Last night, BC’s NDP goverrnment won a historic majority, after calling a snap election in the midst of the pandemic. Their opponents, the BC Greens and BC Liberals (really the BC Conservatives but with a more palatable name in this progressive province), never stood a chance at gaining ground, for one reason: Dr. Bonnie Henry and the BC government’s internationally-lauded COVID-response plan.
The BC NDP and its leader, Premier John Horgan, might have been surprised to win 55 seats (50 is a majority), but it’s probable they weren’t. For all the flowery ‘hope and change’ promises that politicians make to voters, politics is really a game for cynics.
The BC NDP called the election early, in the middle of a pandemic, for two reasons: because they knew their COVID response was enough to win a majority, and they wanted that solid majority before the real economic impact of a year of emergency pandemic spending became obvious.
This spending was necessary. But it’s going to be an easy target for their political opponents, and might signal a recession. That could have threatened the coalition the provincial NDP built with the provincial Greens to form government over three years ago. So, as backroom political cynics touting ‘hope and change’ when the news mics were on, the NDP tore up their coalition with the Greens and went for unchecked power.
They got it. So now the provincial Greens can’t hold the government to account, which is not a good thing. It can be argued that the coalition government, where the Greens held the balance of power, was far more democratic than any elected majority. It promoted sober second thought and gave the party in power cynical reasons to act democratically.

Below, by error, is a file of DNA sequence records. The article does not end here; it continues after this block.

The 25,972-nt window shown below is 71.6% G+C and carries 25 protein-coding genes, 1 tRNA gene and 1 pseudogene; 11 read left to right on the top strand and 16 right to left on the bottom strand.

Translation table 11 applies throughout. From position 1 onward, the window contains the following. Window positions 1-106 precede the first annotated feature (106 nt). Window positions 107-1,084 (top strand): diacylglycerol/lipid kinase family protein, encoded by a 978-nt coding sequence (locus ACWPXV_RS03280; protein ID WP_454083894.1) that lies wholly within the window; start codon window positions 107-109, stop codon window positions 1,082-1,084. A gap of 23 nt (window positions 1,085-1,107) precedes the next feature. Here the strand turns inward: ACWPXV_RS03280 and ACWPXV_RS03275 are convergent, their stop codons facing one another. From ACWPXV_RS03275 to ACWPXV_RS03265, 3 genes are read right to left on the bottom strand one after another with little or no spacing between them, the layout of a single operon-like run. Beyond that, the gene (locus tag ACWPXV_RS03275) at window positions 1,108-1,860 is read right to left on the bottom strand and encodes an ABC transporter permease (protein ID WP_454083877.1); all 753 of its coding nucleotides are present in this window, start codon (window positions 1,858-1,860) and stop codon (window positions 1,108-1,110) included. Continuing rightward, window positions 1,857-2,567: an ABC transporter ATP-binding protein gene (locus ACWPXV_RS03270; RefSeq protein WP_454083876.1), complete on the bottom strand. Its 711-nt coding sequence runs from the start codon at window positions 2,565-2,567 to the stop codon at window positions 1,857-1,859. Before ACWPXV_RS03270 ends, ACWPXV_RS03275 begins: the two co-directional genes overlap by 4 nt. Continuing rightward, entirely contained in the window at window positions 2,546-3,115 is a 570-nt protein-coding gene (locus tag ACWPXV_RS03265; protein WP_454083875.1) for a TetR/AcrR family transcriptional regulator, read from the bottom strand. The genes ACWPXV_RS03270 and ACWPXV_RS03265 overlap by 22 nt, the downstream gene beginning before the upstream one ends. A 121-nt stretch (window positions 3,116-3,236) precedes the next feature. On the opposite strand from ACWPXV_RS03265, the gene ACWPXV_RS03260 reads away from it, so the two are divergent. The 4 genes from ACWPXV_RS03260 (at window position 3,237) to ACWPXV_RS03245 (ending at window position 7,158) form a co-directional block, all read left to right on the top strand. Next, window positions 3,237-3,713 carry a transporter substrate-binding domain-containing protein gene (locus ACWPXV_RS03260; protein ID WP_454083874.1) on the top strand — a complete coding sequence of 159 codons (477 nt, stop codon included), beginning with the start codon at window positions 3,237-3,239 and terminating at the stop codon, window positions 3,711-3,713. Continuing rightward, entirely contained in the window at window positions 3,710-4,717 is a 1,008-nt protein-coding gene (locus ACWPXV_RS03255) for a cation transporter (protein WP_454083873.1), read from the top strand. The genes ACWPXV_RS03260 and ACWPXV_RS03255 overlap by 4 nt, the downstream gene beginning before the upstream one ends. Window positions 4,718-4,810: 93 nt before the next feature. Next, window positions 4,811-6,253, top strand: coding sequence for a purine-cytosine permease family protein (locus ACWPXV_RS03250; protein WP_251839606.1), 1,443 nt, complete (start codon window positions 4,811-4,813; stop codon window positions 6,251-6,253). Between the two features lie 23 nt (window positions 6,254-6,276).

To avoid losing the balance of power is, to a politician, far more important than breaking a promise to the voters.
Politically, the NDP probably deserved their majority. A similar scenario played out in New Zealand this fall – Prime Minister Jacinda Ardern led a coalition government of several parties. She led the party that finished second in the popular vote in 2017, and has received international acclaim on several fronts since. She gave birth to a daughter her first year in office, she wore a headscarf to meet with mourners of the Christchurch mosque attack that killed 51 in 2019, but perhaps most importantly, New Zealand was the first country in the world to declare itself COVID-free, after instituting a national lockdown strategy early in the pandemic. New Zealand has live sports attended by thousbands in the stands again; that’s how far ahead they are. In mid-October, Ardern’s Labour Party won a landslide majority on the back of all this incredibly good COVID press.
So, if voters are clearly rewarding incumbents in the midst of a pandemic, does it matter that, say, the US reponse has been internationally repudiated? It probably doesn’t, nice as it would be to connect BC’s provincial election to New Zealand’s national election, and draw a line from both to the US election, for those hoping Trump’s dismal COVID response is enough to replace him with Biden. Keep in mind: People voting for Trump don’t think COVID is serious, and think the science is exaggerated or fake, because Trump advised them to believe this.
But there is an ounce of hope for voters to hang on to. COVID response could be the key issue for American centrists and swing voters, as it’s been in almost every political election so far held in the midst of this ongoing pandemic – there’s just no way to know, with certainty, that it will be enough to vacate the Gilded Trumps from their pedestals.